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New faces of Android: inside Google's management shuffle

New faces of Android: inside Google's management shuffle


With Andy Rubin and Hugo Barra out, who's next up to lead Google's biggest platform?

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Android Leadership
Android Leadership

One big loss at the world's most popular smartphone platform has been followed by another. Five months after Android founder Andy Rubin left his creation to work on unspecified other projects inside Google, head of Android product management Hugo Barra quit to take a job at upstart Chinese smartphone manufacturer Xiaomi. And while there are clear potential benefits for both parties in the move — having Barra as an ally inside the explosive Chinese market could prove hugely profitable to Google — he also leaves a void at Android.

Rubin and Barra were the faces of Android

To the outside world, Rubin and Barra were the faces of Android, with Barra regularly appearing onstage at events to explain its changing look and features. Along with vice president for engineering Hiroshi Lockheimer, Rubin and Barra were seen as Android's most influential voices on product decisions, guiding Android's rapid evolution while carefully building out its feature set. "Andy, Hiroshi, and Hugo were the triumvirate of Android," a former co-worker said. "Those were the dudes that make Android work."

Today, Android is led by one of Google's brightest executives, Sundar Pichai, whose charge also includes both the mobile operating system group and the Chrome and Google Apps divisions he oversaw previously. Google says Barra was part of a strong Android leadership team that is still in place. The operating system's basic goal — to become a ubiquitous channel for delivering Google services — remains unchanged. But now that two of its biggest stars have moved on, how will Android change — and who will change it?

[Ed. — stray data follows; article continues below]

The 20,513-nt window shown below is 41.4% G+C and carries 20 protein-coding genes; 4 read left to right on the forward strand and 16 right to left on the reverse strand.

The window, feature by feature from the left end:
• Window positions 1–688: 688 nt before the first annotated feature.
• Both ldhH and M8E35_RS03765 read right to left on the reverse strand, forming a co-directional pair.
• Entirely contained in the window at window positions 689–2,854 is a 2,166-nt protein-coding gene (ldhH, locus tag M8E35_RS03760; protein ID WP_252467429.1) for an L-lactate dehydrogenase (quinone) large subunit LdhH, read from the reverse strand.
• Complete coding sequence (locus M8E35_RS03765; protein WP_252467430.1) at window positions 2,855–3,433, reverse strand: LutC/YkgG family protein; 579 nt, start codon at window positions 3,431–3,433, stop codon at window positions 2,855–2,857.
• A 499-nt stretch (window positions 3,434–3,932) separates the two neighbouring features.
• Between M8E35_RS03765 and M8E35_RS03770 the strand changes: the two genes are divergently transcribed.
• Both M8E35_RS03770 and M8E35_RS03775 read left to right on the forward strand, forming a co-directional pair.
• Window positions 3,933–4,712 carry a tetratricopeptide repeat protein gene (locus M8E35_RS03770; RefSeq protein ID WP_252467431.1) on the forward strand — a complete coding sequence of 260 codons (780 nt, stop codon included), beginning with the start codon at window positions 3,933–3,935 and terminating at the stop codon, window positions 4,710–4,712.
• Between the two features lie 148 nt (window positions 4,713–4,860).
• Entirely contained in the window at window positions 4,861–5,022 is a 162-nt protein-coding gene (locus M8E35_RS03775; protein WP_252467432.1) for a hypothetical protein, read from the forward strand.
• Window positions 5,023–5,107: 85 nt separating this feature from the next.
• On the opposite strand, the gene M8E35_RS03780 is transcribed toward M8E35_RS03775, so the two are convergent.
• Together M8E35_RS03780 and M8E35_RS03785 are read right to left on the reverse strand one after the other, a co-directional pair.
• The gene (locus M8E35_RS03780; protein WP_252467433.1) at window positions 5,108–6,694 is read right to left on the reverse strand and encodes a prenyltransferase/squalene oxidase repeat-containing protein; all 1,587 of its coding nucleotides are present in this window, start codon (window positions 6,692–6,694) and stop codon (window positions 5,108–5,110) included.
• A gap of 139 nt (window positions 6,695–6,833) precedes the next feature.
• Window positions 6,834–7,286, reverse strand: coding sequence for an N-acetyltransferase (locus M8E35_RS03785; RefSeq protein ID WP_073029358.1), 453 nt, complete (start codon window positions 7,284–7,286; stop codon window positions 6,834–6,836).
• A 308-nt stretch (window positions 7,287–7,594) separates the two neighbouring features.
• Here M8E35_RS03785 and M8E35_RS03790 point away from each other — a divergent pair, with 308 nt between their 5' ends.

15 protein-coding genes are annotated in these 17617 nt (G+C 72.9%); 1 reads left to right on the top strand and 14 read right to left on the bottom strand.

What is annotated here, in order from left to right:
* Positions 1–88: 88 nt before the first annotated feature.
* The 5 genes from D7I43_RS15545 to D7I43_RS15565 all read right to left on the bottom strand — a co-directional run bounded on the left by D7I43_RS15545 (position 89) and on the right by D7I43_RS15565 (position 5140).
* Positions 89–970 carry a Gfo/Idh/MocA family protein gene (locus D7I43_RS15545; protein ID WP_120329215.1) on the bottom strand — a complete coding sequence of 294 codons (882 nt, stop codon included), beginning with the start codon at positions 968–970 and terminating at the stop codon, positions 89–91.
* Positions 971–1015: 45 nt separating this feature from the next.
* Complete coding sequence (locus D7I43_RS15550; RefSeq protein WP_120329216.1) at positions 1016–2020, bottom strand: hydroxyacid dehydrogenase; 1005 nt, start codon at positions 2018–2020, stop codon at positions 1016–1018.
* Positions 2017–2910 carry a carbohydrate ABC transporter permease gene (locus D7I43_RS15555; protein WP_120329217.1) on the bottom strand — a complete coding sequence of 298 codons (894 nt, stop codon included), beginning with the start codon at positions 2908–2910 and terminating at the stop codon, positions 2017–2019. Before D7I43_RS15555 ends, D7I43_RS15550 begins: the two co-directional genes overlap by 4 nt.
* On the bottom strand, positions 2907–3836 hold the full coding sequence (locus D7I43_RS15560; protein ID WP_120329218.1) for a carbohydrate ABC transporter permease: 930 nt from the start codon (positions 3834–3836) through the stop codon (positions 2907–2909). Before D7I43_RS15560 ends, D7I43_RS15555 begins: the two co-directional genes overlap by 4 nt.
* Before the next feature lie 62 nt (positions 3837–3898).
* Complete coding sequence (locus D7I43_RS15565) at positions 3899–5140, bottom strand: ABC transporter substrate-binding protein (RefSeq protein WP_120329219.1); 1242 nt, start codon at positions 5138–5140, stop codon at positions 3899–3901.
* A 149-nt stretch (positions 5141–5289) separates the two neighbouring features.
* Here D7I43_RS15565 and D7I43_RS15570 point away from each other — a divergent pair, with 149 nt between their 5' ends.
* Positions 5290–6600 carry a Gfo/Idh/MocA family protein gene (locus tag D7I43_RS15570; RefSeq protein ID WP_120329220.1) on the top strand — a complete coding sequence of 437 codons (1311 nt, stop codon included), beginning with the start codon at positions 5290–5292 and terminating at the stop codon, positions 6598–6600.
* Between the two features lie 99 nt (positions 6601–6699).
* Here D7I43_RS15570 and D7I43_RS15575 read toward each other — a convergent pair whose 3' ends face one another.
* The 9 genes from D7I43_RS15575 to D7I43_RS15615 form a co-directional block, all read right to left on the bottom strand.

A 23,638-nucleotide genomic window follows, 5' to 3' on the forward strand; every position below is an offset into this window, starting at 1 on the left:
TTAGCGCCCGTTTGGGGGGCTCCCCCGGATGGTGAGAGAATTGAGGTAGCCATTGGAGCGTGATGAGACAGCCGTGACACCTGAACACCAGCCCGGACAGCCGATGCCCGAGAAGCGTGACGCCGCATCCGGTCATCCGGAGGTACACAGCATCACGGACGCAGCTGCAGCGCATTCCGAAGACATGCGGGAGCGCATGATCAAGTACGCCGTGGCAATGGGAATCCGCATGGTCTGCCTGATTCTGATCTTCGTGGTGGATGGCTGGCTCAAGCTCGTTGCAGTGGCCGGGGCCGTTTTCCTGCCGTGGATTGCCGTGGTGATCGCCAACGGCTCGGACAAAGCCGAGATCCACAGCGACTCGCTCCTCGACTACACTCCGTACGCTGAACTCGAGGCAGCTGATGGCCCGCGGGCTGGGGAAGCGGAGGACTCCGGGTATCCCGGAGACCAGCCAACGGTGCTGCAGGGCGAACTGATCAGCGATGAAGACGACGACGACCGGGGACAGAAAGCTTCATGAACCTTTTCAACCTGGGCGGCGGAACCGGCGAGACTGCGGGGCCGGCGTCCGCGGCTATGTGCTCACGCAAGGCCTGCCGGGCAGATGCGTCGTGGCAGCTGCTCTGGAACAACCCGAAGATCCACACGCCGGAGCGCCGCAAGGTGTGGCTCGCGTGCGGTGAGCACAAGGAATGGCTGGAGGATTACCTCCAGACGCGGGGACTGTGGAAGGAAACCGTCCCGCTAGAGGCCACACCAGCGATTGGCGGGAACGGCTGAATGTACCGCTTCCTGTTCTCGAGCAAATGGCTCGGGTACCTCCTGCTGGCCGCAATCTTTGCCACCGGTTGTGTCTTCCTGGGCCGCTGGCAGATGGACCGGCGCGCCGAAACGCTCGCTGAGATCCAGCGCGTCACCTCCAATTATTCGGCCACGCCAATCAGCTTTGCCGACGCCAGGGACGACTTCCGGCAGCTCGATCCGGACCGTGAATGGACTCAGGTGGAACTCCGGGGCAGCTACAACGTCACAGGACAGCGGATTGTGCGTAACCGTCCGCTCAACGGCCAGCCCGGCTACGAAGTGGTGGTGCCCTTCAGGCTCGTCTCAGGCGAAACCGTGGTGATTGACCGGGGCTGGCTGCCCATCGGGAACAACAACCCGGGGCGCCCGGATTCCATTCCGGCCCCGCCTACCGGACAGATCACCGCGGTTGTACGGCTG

The Verge spoke with current and former Google employees, along with others who have worked with members of the Android team, to get a clearer sense of Android's current leadership team and its priorities. It remains unclear how Google will go about filling Barra's shoes. But in interviews with those who worked with him, a portrait emerges of what Android will lose with Barra at Xiaomi — and of how the company will proceed while they look to replace him.

The friendly face


In Barra, Android had a whip-smart manager with a flair for design — and for live product demonstrations. The Brazil native is deeply conversant in mobile technology, having spent five years focused on mobile voice search and messaging at Nuance Communications. He joined Google in March 2008 as its global head of mobile products and took over product management for Android two years later.

Under Rubin, collaboration was a largely technical affair

The Android group had a reputation for being dismissive of anyone perceived as an outsider, including Googlers who worked at other divisions. In some cases, former employees recalled, Android executives refused to return their calls. For a time, the Android building cafeteria was closed to non-Android employees. Former colleagues trace Android's insular culture to Rubin, whom they describe on one hand as a visionary leader, and on the other as a person who showed little interest in building bridges to the outside world. Under Rubin, collaboration was a largely technical affair, an exchange of code and documentation and little else. To “collaborate” with Android meant to build an app for it, or perhaps work with the Android team on an API like Google Wallet Instant Buy, which was built by the Wallet team and released during Rubin’s tenure.